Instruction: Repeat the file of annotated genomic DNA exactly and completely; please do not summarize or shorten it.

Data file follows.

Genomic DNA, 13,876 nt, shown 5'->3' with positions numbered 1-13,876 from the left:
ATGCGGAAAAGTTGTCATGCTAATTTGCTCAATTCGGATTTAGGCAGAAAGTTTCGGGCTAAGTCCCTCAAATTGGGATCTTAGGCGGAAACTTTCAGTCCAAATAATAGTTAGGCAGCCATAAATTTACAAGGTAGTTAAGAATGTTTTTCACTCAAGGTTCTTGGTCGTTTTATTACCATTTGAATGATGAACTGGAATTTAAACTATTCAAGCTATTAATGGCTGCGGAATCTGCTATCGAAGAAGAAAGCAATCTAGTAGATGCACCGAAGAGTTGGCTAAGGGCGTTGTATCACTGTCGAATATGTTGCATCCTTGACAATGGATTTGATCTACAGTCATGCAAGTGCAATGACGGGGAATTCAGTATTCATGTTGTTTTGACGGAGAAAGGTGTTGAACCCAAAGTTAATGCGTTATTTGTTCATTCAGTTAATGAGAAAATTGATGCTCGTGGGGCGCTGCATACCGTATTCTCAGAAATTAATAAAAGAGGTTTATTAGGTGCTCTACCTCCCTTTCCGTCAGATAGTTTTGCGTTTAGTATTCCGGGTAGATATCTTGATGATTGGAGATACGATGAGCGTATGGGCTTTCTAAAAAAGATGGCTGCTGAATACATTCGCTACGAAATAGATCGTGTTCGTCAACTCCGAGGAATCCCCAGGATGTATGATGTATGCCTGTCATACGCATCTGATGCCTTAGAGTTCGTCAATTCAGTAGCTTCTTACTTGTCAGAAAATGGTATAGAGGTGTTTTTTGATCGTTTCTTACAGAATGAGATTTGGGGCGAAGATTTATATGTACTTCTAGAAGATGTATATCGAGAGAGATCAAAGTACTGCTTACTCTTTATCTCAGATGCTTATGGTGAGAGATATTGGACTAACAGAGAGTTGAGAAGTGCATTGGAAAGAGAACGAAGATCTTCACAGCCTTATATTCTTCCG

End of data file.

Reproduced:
Genomic DNA, 13,876 nt, shown 5'->3' with positions numbered 1-13,876 from the left:
ATGCGGAAAAGTTGTCATGCTAATTTGCTCAATTCGGATTTAGGCAGAAAGTTTCGGGCTAAGTCCCTCAAATTGGGATCTTAGGCGGAAACTTTCAGTCCAAATAATAGTTAGGCAGCCATAAATTTACAAGGTAGTTAAGAATGTTTTTCACTCAAGGTTCTTGGTCGTTTTATTACCATTTGAATGATGAACTGGAATTTAAACTATTCAAGCTATTAATGGCTGCGGAATCTGCTATCGAAGAAGAAAGCAATCTAGTAGATGCACCGAAGAGTTGGCTAAGGGCGTTGTATCACTGTCGAATATGTTGCATCCTTGACAATGGATTTGATCTACAGTCATGCAAGTGCAATGACGGGGAATTCAGTATTCATGTTGTTTTGACGGAGAAAGGTGTTGAACCCAAAGTTAATGCGTTATTTGTTCATTCAGTTAATGAGAAAATTGATGCTCGTGGGGCGCTGCATACCGTATTCTCAGAAATTAATAAAAGAGGTTTATTAGGTGCTCTACCTCCCTTTCCGTCAGATAGTTTTGCGTTTAGTATTCCGGGTAGATATCTTGATGATTGGAGATACGATGAGCGTATGGGCTTTCTAAAAAAGATGGCTGCTGAATACATTCGCTACGAAATAGATCGTGTTCGTCAACTCCGAGGAATCCCCAGGATGTATGATGTATGCCTGTCATACGCATCTGATGCCTTAGAGTTCGTCAATTCAGTAGCTTCTTACTTGTCAGAAAATGGTATAGAGGTGTTTTTTGATCGTTTCTTACAGAATGAGATTTGGGGCGAAGATTTATATGTACTTCTAGAAGATGTATATCGAGAGAGATCAAAGTACTGCTTACTCTTTATCTCAGATGCTTATGGTGAGAGATATTGGACTAACAGAGAGTTGAGAAGTGCATTGGAAAGAGAACGAAGATCTTCACAGCCTTATATTCTTCCG